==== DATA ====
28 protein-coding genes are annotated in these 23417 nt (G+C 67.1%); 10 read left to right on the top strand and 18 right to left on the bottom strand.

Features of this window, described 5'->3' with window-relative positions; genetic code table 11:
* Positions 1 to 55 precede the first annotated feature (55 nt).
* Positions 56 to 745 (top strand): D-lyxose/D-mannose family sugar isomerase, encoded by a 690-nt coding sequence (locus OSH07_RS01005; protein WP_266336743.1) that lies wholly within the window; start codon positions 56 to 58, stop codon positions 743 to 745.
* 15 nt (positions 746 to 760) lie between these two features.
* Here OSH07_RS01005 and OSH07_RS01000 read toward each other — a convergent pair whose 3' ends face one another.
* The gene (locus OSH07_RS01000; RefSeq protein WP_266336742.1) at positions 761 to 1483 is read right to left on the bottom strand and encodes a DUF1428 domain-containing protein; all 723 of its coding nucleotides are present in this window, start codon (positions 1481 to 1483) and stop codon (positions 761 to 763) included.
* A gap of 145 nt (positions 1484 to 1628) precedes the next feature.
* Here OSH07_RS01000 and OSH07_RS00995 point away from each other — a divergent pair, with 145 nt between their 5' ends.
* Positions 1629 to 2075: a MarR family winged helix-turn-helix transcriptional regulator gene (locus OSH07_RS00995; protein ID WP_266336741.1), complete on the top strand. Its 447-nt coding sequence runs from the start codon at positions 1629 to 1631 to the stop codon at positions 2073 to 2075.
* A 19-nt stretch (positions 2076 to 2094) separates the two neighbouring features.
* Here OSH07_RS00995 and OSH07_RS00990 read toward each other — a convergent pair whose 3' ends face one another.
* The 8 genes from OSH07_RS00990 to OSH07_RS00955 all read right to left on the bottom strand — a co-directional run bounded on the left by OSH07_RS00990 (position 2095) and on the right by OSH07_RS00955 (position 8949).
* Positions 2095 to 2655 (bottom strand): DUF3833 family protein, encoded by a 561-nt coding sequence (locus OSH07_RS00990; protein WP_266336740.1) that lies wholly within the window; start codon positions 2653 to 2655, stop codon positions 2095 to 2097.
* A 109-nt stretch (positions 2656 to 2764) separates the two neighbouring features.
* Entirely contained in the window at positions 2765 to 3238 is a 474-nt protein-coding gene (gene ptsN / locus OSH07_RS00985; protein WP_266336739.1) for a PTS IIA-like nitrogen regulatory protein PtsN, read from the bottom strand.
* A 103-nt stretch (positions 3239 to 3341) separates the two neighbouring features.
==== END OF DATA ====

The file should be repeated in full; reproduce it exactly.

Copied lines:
28 protein-coding genes are annotated in these 23417 nt (G+C 67.1%); 10 read left to right on the top strand and 18 right to left on the bottom strand.

Features of this window, described 5'->3' with window-relative positions; genetic code table 11:
* Positions 1 to 55 precede the first annotated feature (55 nt).
* Positions 56 to 745 (top strand): D-lyxose/D-mannose family sugar isomerase, encoded by a 690-nt coding sequence (locus OSH07_RS01005; protein WP_266336743.1) that lies wholly within the window; start codon positions 56 to 58, stop codon positions 743 to 745.
* 15 nt (positions 746 to 760) lie between these two features.
* Here OSH07_RS01005 and OSH07_RS01000 read toward each other — a convergent pair whose 3' ends face one another.
* The gene (locus OSH07_RS01000; RefSeq protein WP_266336742.1) at positions 761 to 1483 is read right to left on the bottom strand and encodes a DUF1428 domain-containing protein; all 723 of its coding nucleotides are present in this window, start codon (positions 1481 to 1483) and stop codon (positions 761 to 763) included.
* A gap of 145 nt (positions 1484 to 1628) precedes the next feature.
* Here OSH07_RS01000 and OSH07_RS00995 point away from each other — a divergent pair, with 145 nt between their 5' ends.
* Positions 1629 to 2075: a MarR family winged helix-turn-helix transcriptional regulator gene (locus OSH07_RS00995; protein ID WP_266336741.1), complete on the top strand. Its 447-nt coding sequence runs from the start codon at positions 1629 to 1631 to the stop codon at positions 2073 to 2075.
* A 19-nt stretch (positions 2076 to 2094) separates the two neighbouring features.
* Here OSH07_RS00995 and OSH07_RS00990 read toward each other — a convergent pair whose 3' ends face one another.
* The 8 genes from OSH07_RS00990 to OSH07_RS00955 all read right to left on the bottom strand — a co-directional run bounded on the left by OSH07_RS00990 (position 2095) and on the right by OSH07_RS00955 (position 8949).
* Positions 2095 to 2655 (bottom strand): DUF3833 family protein, encoded by a 561-nt coding sequence (locus OSH07_RS00990; protein WP_266336740.1) that lies wholly within the window; start codon positions 2653 to 2655, stop codon positions 2095 to 2097.
* A 109-nt stretch (positions 2656 to 2764) separates the two neighbouring features.
* Entirely contained in the window at positions 2765 to 3238 is a 474-nt protein-coding gene (gene ptsN / locus OSH07_RS00985; protein WP_266336739.1) for a PTS IIA-like nitrogen regulatory protein PtsN, read from the bottom strand.
* A 103-nt stretch (positions 3239 to 3341) separates the two neighbouring features.